The Senate Committee on Indian Affairs is set to tackle the issue of online poker in the United States in a hearing on Thursday.

The hearing, entitled “Regulation of Tribal Gaming: From Brick & Mortar to the Internet,” is the latest chance for the issue of online gaming to be heard in the U.S. legislature, after several other committee hearings have also addressed the subject in recent years. Thursday’s hearing will take place in the Dirksen Building, room G50, at 2:15 p.m. Eastern. A webcast of the hearing is expected to be shown on the committee website here.

A bill that would regulate online poker in the United States is reportedly being worked on by senators Harry Reid (D-Nev.) and Jon Kyl (R-Ariz.), although this hearing will take place without knowing the details of that bill, as it has not yet been submitted to Congress. There has been speculation in recent days that tribal interests in the U.S. may draft their own bill on online poker; here’s an excerpt from a report:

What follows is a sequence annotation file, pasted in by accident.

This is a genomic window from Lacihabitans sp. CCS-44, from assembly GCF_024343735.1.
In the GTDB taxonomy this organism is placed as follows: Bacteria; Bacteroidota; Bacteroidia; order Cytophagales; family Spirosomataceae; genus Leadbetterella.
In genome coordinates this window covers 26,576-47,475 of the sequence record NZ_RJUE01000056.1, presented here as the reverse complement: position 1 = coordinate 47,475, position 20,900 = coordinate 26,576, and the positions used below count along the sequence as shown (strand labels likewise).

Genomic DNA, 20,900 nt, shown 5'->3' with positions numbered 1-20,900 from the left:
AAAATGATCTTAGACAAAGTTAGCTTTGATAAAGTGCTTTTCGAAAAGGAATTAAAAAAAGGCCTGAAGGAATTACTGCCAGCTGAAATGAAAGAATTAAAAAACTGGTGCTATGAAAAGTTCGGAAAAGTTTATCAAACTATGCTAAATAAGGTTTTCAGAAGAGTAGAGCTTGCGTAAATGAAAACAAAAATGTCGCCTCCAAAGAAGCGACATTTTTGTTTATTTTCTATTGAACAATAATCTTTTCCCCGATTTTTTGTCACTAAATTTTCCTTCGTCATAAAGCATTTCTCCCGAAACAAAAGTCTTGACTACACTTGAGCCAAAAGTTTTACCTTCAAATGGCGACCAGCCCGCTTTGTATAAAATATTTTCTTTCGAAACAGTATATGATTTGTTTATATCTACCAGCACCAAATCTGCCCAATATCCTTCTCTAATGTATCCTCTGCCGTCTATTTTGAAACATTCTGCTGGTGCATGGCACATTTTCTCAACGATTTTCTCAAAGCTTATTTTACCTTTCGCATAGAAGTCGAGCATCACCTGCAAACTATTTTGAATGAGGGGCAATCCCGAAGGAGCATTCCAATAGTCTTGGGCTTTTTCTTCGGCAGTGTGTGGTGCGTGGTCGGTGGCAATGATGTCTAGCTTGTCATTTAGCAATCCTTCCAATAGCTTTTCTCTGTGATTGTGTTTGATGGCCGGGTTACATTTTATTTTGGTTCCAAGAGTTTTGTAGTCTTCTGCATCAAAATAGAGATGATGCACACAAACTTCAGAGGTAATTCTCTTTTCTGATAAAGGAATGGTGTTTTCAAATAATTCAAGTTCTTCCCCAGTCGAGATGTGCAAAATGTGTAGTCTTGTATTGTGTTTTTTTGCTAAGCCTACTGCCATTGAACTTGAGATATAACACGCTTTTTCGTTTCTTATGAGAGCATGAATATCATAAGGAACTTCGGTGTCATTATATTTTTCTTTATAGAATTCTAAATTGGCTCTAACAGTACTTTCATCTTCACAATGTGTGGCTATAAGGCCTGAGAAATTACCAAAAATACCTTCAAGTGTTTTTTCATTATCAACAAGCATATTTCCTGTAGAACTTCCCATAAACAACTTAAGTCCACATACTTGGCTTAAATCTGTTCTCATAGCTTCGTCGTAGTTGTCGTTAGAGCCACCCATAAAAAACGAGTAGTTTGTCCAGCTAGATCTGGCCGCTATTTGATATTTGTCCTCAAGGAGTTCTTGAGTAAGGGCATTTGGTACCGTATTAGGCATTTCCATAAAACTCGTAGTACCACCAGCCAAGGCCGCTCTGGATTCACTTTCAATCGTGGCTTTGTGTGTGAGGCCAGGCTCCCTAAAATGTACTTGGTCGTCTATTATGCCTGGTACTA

“I think the timing [of the hearing] is around the idea that Indian tribes are interested in drafting their own legislation,” said John Pappas, executive director of the Poker Players Alliance. “They want to stake a claim to the process and feel that the best way for them to assert their interests is through their own bill.”

The witness list for the hearing includes Tracie Stevens, chairwoman for the National Indian Gaming Commission; Bruce ”Two Dogs” Bozsum, chairman of the Mohegan Tribe in Connecticut; Glen Gobin, secretary for the Tulalip Tribes of Washington; Jamie Hummingbird, chairperson of the National Tribal Gaming Commissioners/Regulators; Elizabeth Homer, an attorney with Homer Law, in Washington, D.C.; Jon Porter, a former congressman and president of Porter Gordon Silver Communications in Las Vegas; and Eugene Johnson, senior vice president of marketing and online studies for the Spectrum Gaming Group.